Ultimately, I just fixed the fins on with super-glue/kragle/cyanoacrylate/whatever you want to call it. It's strong enough to keep the projectile together during launch (as most of the compression forces are just passed through the fins to the base of the metal core, with little reliance on the shear strength of the glue), fine in flight, and weak enough to break on impact, letting the penetrator core pass through the target unimpeded.

These particular ones are the baby ones, but they still went through 6mm mild steel and several water jugs like a hot knife through butter:



The large white disk you can see come in from the top of the screen, bounce near the left corner of the backstop and head into the tree is the sabot disk that fits behind the projectile. You can see several fragments of fin splashing out from the initial impact, and the core bounces off the backstop to the left. (Actually, if you watch really closely, you can see the core zoom out like a hornet, catch the edge of one of the concrete blocks, bounce back against the water jugs and then fly off at a more sedate velocity).

Those are 75mm masonry nails (with the heads cut down and the points sharpened) about 3.5mm in diameter. The whole assembly is 20mm calibre and about 95mm long.
(The bigger version is basically the same with a 6mm hardened tool steel core instead).

I'm guessing it's tungsten

Well, check with a magnet first, as a lot of AP cores are hardened steel (which can still blunt tool blades, after all, they're hardened steel too), but even if it is, it's still got the potential to be a very mean projectile.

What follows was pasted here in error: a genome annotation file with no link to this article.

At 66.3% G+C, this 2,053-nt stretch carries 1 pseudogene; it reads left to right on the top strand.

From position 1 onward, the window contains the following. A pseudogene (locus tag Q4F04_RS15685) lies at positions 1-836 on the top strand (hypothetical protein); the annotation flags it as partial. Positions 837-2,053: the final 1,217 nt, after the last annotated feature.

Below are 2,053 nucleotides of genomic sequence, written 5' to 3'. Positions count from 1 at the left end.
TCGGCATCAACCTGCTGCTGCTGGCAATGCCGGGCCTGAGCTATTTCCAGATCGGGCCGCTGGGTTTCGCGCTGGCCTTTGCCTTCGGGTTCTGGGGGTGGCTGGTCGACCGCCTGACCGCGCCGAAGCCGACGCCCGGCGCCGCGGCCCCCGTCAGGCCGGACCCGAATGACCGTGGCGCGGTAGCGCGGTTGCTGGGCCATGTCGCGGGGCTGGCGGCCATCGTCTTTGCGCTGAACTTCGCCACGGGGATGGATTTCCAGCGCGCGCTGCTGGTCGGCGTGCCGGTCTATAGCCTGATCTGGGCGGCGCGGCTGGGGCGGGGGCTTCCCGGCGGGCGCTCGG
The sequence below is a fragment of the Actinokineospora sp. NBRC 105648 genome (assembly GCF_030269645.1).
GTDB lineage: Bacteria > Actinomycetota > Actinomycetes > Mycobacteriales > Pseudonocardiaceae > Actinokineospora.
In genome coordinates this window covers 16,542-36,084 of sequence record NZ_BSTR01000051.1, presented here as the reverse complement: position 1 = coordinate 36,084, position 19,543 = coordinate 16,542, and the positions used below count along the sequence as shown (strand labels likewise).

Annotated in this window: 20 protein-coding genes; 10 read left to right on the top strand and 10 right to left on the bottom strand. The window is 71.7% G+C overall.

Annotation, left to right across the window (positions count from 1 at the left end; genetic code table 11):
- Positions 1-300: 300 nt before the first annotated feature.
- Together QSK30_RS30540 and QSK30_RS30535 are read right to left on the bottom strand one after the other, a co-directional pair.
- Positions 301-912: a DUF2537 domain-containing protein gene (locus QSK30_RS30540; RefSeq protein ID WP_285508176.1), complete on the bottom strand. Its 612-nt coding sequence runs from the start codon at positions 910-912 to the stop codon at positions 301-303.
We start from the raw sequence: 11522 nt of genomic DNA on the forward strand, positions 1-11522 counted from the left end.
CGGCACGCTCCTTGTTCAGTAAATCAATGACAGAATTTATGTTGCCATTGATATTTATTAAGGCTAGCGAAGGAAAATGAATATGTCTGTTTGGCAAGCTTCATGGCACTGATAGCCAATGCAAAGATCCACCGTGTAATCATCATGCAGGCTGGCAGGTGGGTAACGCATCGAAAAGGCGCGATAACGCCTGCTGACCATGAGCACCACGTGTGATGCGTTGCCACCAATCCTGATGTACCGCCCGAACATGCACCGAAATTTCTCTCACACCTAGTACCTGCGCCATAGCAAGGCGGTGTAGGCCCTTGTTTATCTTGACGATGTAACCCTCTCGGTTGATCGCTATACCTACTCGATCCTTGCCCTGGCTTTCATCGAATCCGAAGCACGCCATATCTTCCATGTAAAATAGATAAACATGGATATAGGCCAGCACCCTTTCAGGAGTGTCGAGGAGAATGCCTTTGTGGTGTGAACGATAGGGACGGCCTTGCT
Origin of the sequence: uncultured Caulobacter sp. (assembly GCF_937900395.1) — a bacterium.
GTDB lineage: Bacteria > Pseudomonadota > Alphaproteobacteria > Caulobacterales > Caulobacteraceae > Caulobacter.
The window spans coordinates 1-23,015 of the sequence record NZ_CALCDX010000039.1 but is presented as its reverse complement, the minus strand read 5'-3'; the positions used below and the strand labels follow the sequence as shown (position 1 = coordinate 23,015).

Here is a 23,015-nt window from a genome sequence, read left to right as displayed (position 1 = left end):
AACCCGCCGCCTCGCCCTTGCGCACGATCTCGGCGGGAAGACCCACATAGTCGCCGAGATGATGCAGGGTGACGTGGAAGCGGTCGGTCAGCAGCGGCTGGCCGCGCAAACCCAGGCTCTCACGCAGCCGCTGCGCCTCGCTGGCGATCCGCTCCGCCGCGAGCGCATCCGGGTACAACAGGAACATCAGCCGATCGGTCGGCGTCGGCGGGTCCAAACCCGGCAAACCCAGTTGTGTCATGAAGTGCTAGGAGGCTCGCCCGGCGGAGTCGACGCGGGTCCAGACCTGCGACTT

... and a little safer too. Tungsten is rather toxic if you prove to be one of the unlucky people who finds a way to get it into your system... and a skin irritant too, but that's less significant.
In any case, if it does prove to be tungsten, treat it with respect. (Although don't worry yourself unduly about previous exposure - if you weren't suffering from nausea, sudden seizures or a coma shortly afterwards, you probably didn't give yourself acute tungsten poisoning).
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Does that thing kinda look like a big cat to you?
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Re: So i found this...

Unread postAuthor: Brian the brain » Fri Aug 07, 2015 5:08 am

You could determine what it is by weighing it accurately and determine it's volume by measuring waterdisplacement....Hope it's not uranium...
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Gun Freak wrote:
Oh my friggin god stop being so awesome, that thing is pure kick ass. Most innovative and creative pneumatic that the files have ever come by!

Can't ask for a better compliment!!
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Re: So i found this...

Unread postAuthor: Alex345 » Fri Aug 07, 2015 1:38 pm

Well, it's magnetic and it won't scratch glass so I'm guessing it's hardened steel :) But yeah you'd need a truly mighty cannon to really use tungsten to it's full potential right?

I'd say these are more then enough for my humble cannon, and my friend told me he's got like 200 of these bullets! They've already been fired out of a gun by the looks of them.

Just a bit bummed about missing out on a free tungsten cutter for my glass rods! :roll: